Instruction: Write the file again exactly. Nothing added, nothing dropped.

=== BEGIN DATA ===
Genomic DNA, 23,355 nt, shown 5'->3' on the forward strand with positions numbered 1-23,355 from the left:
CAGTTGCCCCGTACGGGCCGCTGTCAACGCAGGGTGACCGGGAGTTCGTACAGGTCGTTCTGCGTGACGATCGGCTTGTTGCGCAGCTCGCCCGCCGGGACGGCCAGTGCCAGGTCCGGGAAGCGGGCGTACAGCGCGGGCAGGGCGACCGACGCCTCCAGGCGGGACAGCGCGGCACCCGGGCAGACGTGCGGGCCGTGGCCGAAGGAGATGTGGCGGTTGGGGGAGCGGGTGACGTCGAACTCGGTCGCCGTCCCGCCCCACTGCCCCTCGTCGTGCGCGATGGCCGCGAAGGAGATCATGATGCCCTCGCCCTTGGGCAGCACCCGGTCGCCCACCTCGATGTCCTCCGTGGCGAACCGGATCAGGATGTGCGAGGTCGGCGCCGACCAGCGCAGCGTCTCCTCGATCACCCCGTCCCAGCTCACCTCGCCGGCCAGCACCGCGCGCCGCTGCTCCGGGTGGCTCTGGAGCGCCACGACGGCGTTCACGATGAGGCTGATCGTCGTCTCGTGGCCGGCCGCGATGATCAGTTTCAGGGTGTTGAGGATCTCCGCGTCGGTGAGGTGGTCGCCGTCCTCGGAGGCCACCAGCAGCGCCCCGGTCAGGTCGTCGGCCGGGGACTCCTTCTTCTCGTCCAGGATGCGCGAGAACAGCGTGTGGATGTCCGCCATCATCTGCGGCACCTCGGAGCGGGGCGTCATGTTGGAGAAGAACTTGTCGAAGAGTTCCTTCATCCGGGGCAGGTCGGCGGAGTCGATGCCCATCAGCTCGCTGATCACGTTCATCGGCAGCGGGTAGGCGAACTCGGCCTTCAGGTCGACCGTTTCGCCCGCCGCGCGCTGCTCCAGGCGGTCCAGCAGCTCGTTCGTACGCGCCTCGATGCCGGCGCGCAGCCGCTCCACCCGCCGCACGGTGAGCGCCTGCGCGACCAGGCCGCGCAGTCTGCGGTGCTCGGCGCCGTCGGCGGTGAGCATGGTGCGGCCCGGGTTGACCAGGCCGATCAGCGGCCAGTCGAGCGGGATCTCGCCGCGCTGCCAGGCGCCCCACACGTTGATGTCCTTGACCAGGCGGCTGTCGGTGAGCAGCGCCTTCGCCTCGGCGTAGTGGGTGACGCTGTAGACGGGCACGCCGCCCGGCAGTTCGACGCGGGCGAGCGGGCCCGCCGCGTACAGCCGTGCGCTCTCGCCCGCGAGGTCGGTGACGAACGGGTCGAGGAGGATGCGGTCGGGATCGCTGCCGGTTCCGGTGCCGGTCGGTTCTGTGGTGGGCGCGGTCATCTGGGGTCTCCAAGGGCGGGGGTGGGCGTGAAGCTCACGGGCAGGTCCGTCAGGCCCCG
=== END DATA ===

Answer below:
Genomic DNA, 23,355 nt, shown 5'->3' on the forward strand with positions numbered 1-23,355 from the left:
CAGTTGCCCCGTACGGGCCGCTGTCAACGCAGGGTGACCGGGAGTTCGTACAGGTCGTTCTGCGTGACGATCGGCTTGTTGCGCAGCTCGCCCGCCGGGACGGCCAGTGCCAGGTCCGGGAAGCGGGCGTACAGCGCGGGCAGGGCGACCGACGCCTCCAGGCGGGACAGCGCGGCACCCGGGCAGACGTGCGGGCCGTGGCCGAAGGAGATGTGGCGGTTGGGGGAGCGGGTGACGTCGAACTCGGTCGCCGTCCCGCCCCACTGCCCCTCGTCGTGCGCGATGGCCGCGAAGGAGATCATGATGCCCTCGCCCTTGGGCAGCACCCGGTCGCCCACCTCGATGTCCTCCGTGGCGAACCGGATCAGGATGTGCGAGGTCGGCGCCGACCAGCGCAGCGTCTCCTCGATCACCCCGTCCCAGCTCACCTCGCCGGCCAGCACCGCGCGCCGCTGCTCCGGGTGGCTCTGGAGCGCCACGACGGCGTTCACGATGAGGCTGATCGTCGTCTCGTGGCCGGCCGCGATGATCAGTTTCAGGGTGTTGAGGATCTCCGCGTCGGTGAGGTGGTCGCCGTCCTCGGAGGCCACCAGCAGCGCCCCGGTCAGGTCGTCGGCCGGGGACTCCTTCTTCTCGTCCAGGATGCGCGAGAACAGCGTGTGGATGTCCGCCATCATCTGCGGCACCTCGGAGCGGGGCGTCATGTTGGAGAAGAACTTGTCGAAGAGTTCCTTCATCCGGGGCAGGTCGGCGGAGTCGATGCCCATCAGCTCGCTGATCACGTTCATCGGCAGCGGGTAGGCGAACTCGGCCTTCAGGTCGACCGTTTCGCCCGCCGCGCGCTGCTCCAGGCGGTCCAGCAGCTCGTTCGTACGCGCCTCGATGCCGGCGCGCAGCCGCTCCACCCGCCGCACGGTGAGCGCCTGCGCGACCAGGCCGCGCAGTCTGCGGTGCTCGGCGCCGTCGGCGGTGAGCATGGTGCGGCCCGGGTTGACCAGGCCGATCAGCGGCCAGTCGAGCGGGATCTCGCCGCGCTGCCAGGCGCCCCACACGTTGATGTCCTTGACCAGGCGGCTGTCGGTGAGCAGCGCCTTCGCCTCGGCGTAGTGGGTGACGCTGTAGACGGGCACGCCGCCCGGCAGTTCGACGCGGGCGAGCGGGCCCGCCGCGTACAGCCGTGCGCTCTCGCCCGCGAGGTCGGTGACGAACGGGTCGAGGAGGATGCGGTCGGGATCGCTGCCGGTTCCGGTGCCGGTCGGTTCTGTGGTGGGCGCGGTCATCTGGGGTCTCCAAGGGCGGGGGTGGGCGTGAAGCTCACGGGCAGGTCCGTCAGGCCCCG